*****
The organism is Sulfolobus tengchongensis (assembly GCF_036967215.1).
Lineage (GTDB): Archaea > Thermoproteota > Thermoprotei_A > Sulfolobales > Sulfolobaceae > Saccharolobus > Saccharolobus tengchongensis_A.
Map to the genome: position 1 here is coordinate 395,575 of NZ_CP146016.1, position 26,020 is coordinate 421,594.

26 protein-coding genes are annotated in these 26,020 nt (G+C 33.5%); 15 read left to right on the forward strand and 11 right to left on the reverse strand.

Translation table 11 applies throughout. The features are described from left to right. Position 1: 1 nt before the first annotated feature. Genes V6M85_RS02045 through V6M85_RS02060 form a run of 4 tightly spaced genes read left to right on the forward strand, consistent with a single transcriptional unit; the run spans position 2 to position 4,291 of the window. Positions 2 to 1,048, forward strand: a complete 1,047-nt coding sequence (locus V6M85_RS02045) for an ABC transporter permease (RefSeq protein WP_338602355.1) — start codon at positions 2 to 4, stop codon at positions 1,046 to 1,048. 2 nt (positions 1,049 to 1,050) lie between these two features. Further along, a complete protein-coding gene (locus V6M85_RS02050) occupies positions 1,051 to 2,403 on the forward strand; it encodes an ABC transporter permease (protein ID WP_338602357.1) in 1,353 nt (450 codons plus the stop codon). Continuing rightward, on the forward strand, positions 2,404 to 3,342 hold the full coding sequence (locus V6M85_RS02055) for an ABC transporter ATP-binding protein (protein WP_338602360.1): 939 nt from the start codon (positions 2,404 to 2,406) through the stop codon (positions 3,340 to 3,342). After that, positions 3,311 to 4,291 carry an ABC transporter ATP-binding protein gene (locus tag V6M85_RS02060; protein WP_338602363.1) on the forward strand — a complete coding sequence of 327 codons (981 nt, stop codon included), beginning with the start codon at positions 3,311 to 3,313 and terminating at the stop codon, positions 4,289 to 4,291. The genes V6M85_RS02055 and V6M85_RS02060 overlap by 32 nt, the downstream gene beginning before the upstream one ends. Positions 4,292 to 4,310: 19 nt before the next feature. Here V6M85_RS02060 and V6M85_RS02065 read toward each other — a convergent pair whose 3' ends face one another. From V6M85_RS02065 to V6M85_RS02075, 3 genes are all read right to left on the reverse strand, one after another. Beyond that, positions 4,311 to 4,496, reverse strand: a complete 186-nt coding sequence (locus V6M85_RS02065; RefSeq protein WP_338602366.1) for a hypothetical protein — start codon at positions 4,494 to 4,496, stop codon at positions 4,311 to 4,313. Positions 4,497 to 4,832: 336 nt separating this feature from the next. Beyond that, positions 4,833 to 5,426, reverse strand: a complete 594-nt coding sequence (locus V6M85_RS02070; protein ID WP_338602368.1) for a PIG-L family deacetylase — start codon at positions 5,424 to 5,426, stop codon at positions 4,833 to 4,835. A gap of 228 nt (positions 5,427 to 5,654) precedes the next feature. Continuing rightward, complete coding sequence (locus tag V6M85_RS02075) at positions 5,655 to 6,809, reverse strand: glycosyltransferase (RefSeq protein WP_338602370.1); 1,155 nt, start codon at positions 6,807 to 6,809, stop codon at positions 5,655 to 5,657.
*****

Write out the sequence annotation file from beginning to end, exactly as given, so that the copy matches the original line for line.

The organism is Sulfolobus tengchongensis (assembly GCF_036967215.1).
Lineage (GTDB): Archaea > Thermoproteota > Thermoprotei_A > Sulfolobales > Sulfolobaceae > Saccharolobus > Saccharolobus tengchongensis_A.
Map to the genome: position 1 here is coordinate 395,575 of NZ_CP146016.1, position 26,020 is coordinate 421,594.

26 protein-coding genes are annotated in these 26,020 nt (G+C 33.5%); 15 read left to right on the forward strand and 11 right to left on the reverse strand.

Translation table 11 applies throughout. The features are described from left to right. Position 1: 1 nt before the first annotated feature. Genes V6M85_RS02045 through V6M85_RS02060 form a run of 4 tightly spaced genes read left to right on the forward strand, consistent with a single transcriptional unit; the run spans position 2 to position 4,291 of the window. Positions 2 to 1,048, forward strand: a complete 1,047-nt coding sequence (locus V6M85_RS02045) for an ABC transporter permease (RefSeq protein WP_338602355.1) — start codon at positions 2 to 4, stop codon at positions 1,046 to 1,048. 2 nt (positions 1,049 to 1,050) lie between these two features. Further along, a complete protein-coding gene (locus V6M85_RS02050) occupies positions 1,051 to 2,403 on the forward strand; it encodes an ABC transporter permease (protein ID WP_338602357.1) in 1,353 nt (450 codons plus the stop codon). Continuing rightward, on the forward strand, positions 2,404 to 3,342 hold the full coding sequence (locus V6M85_RS02055) for an ABC transporter ATP-binding protein (protein WP_338602360.1): 939 nt from the start codon (positions 2,404 to 2,406) through the stop codon (positions 3,340 to 3,342). After that, positions 3,311 to 4,291 carry an ABC transporter ATP-binding protein gene (locus tag V6M85_RS02060; protein WP_338602363.1) on the forward strand — a complete coding sequence of 327 codons (981 nt, stop codon included), beginning with the start codon at positions 3,311 to 3,313 and terminating at the stop codon, positions 4,289 to 4,291. The genes V6M85_RS02055 and V6M85_RS02060 overlap by 32 nt, the downstream gene beginning before the upstream one ends. Positions 4,292 to 4,310: 19 nt before the next feature. Here V6M85_RS02060 and V6M85_RS02065 read toward each other — a convergent pair whose 3' ends face one another. From V6M85_RS02065 to V6M85_RS02075, 3 genes are all read right to left on the reverse strand, one after another. Beyond that, positions 4,311 to 4,496, reverse strand: a complete 186-nt coding sequence (locus V6M85_RS02065; RefSeq protein WP_338602366.1) for a hypothetical protein — start codon at positions 4,494 to 4,496, stop codon at positions 4,311 to 4,313. Positions 4,497 to 4,832: 336 nt separating this feature from the next. Beyond that, positions 4,833 to 5,426, reverse strand: a complete 594-nt coding sequence (locus V6M85_RS02070; protein ID WP_338602368.1) for a PIG-L family deacetylase — start codon at positions 5,424 to 5,426, stop codon at positions 4,833 to 4,835. A gap of 228 nt (positions 5,427 to 5,654) precedes the next feature. Continuing rightward, complete coding sequence (locus tag V6M85_RS02075) at positions 5,655 to 6,809, reverse strand: glycosyltransferase (RefSeq protein WP_338602370.1); 1,155 nt, start codon at positions 6,807 to 6,809, stop codon at positions 5,655 to 5,657.